Several months ago, I began doing some research on Maria Montessori's methods. Her writing is rich with insights, not simply about teaching, but about the ways we think about and interact with our children. I have made a few deliberate adjustments in my parenting style because of things I've read from Montessori, particularly in how … Continue reading Montessori: Honor the Work of Childhood
Good. Maybe when he grows up, he'll have a job instead of sitting in your basement eating bonbons and playing Xbox. Keep up the good work!! In all seriousness, I have taught for twelve years and had countless conversations with parents about how their kids are doing socially. Far too often, they are concerned about … Continue reading Is Your Home Schooled Kid a Nerd?
So you woke up one morning to realize your adorable, cuddly little bundle of an infant had been replaced by a raging tornado of chaos? Congratulations. You now have a toddler. Don't panic. I am on my second toddler now, and both he and you have the benefit of what my first toddler taught me. … Continue reading How To Survive Having a Toddler
I was playing backgammon (or tavloo, as the Armenians call it) with my three-year-old last night. This game is excellent practice for math skills like counting pips, number sense (reading a group of dots on a die without counting them), and complex problem-solving (considering a wide array of possible moves and determining the most favorable). … Continue reading Fair Play
Finally, finally, finally, summer is here! You cannot know unless you have ever taught middle school the blessed relief that Memorial Day weekend can bring. This new season brings a major shift in our day to day routine. No more school means no work for Mommy, no 5:00 wake-up call, no rush-hour commute, no daycare... … Continue reading Summer Goals
Something about three seems to making my older son grow at light speed. Since he hit his birthday in December, it's been non-stop new skills and ever-increasing independence. This week alone, he graduated from a mattress on the floor to a real twin bed (and he's only rolled out of it once), he's begging to … Continue reading Up He Grows!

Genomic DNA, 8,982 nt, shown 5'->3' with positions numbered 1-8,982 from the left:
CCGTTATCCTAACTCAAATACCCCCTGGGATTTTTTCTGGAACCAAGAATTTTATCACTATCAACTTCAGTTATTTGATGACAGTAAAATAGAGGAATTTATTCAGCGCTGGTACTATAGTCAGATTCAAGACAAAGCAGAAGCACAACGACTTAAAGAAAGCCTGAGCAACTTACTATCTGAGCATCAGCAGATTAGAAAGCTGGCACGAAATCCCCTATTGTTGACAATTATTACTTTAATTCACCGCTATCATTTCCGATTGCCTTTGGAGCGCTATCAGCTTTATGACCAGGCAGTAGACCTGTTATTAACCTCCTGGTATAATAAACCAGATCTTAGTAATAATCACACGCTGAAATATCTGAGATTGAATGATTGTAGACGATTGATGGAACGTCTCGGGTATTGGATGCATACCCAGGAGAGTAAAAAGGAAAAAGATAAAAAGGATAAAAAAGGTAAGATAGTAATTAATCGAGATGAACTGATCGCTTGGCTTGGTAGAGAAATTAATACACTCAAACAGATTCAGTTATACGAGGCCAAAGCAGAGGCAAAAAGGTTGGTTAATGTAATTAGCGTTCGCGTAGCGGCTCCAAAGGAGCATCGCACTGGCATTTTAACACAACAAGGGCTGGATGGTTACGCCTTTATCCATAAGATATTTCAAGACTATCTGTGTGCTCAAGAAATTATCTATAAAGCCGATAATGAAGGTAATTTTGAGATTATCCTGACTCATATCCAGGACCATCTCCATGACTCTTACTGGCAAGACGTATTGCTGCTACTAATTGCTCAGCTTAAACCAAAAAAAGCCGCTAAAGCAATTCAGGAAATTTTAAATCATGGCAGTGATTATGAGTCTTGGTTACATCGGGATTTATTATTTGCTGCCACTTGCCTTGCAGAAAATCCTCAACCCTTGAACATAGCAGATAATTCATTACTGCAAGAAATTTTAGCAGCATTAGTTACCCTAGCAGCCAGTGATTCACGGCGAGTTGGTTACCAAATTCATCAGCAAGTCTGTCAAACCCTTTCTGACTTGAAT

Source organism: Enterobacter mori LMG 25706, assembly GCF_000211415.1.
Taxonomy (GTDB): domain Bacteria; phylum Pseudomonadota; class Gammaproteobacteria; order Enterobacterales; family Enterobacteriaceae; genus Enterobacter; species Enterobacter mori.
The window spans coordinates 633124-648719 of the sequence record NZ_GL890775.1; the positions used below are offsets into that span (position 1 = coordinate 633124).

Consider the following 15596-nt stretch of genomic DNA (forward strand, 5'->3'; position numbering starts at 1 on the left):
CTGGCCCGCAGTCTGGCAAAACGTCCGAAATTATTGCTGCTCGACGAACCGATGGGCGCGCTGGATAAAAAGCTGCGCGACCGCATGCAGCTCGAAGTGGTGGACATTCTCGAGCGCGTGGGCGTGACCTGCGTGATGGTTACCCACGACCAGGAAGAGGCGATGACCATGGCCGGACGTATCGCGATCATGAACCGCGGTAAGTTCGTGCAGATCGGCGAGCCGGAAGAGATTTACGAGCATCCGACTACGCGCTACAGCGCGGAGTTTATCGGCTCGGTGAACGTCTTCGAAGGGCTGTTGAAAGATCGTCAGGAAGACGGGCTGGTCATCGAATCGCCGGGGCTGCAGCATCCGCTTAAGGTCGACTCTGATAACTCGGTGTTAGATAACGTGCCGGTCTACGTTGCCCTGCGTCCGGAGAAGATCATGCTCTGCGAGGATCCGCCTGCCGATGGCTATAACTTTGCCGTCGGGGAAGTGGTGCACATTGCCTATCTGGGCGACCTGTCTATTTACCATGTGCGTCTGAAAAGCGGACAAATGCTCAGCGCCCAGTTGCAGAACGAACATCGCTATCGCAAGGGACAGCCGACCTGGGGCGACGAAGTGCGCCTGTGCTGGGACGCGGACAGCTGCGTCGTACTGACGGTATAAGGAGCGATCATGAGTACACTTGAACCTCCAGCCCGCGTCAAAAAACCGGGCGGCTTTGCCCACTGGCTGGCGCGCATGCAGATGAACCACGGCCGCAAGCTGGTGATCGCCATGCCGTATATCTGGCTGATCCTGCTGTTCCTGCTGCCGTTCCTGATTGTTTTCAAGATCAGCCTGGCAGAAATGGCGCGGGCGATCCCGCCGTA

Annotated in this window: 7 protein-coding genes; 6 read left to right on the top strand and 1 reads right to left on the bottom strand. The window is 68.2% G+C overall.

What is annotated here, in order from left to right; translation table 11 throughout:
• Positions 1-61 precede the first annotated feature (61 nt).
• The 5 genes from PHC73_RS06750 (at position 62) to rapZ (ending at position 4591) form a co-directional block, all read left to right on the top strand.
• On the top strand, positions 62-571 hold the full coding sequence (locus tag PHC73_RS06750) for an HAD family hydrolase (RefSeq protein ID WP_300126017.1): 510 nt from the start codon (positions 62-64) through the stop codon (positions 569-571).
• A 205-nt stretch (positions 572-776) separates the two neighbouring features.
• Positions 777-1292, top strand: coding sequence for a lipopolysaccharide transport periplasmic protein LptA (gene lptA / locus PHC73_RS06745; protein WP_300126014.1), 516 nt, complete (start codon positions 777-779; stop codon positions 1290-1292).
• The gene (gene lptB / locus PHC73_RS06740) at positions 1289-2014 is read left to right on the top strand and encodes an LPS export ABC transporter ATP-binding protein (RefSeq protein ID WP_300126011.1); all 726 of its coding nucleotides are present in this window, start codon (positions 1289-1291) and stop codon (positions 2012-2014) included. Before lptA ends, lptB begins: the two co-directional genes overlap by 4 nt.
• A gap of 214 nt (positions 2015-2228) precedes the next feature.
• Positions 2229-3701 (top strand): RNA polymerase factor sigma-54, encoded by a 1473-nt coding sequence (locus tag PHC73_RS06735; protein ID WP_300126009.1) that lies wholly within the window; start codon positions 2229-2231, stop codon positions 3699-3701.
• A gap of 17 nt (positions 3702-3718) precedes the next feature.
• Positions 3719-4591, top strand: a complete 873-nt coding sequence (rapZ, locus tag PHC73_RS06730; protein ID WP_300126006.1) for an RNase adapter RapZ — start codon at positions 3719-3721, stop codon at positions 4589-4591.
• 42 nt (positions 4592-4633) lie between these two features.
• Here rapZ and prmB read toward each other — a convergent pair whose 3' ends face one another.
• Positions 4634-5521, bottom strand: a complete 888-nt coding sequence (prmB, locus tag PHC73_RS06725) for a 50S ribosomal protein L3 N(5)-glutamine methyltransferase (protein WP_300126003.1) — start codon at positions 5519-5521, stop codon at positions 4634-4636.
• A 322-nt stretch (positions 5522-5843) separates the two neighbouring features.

Charlotte Mason educators often refer to the importance of "mother's education," a phrase that typically encompasses a mother's training in child-rearing, her study of child psychology and educational best practices, and for many moms, her personal spiritual growth through Bible studies and devotionals. It may also include a mother's mastery of the material she is … Continue reading Mother’s Education
I'm no kind of perfect Montessori mom. In fact, I do horrifying things like make my babies sleep in a crib and let them play with toys that are plastic. I know, right? But I do think Montessori has some rich insights that are helpful to any parents, whether you are full-on into her method … Continue reading Montessori: Flow
I use geometric drawing across the curriculum in several projects. Below is an in-progress shot of an 8th-grader's design for a stained glass window, an assignment from my medieval history unit that incorporates symbolism along with geometric design. In world history, we use geometric drawing when studying Roman and Islamic mosaics, and students have the … Continue reading Geometry Across the Curriculum
My three-year-old is forever teaching me about determination (or "stubbornness," depending on the particulars). This week, it was the kite he got in his Easter basket. Every day, he's been looking out the window and declaring that it's really windy outside. It is not. Finally I caved and let him take it out. Predictably, there … Continue reading No Wind, No Problem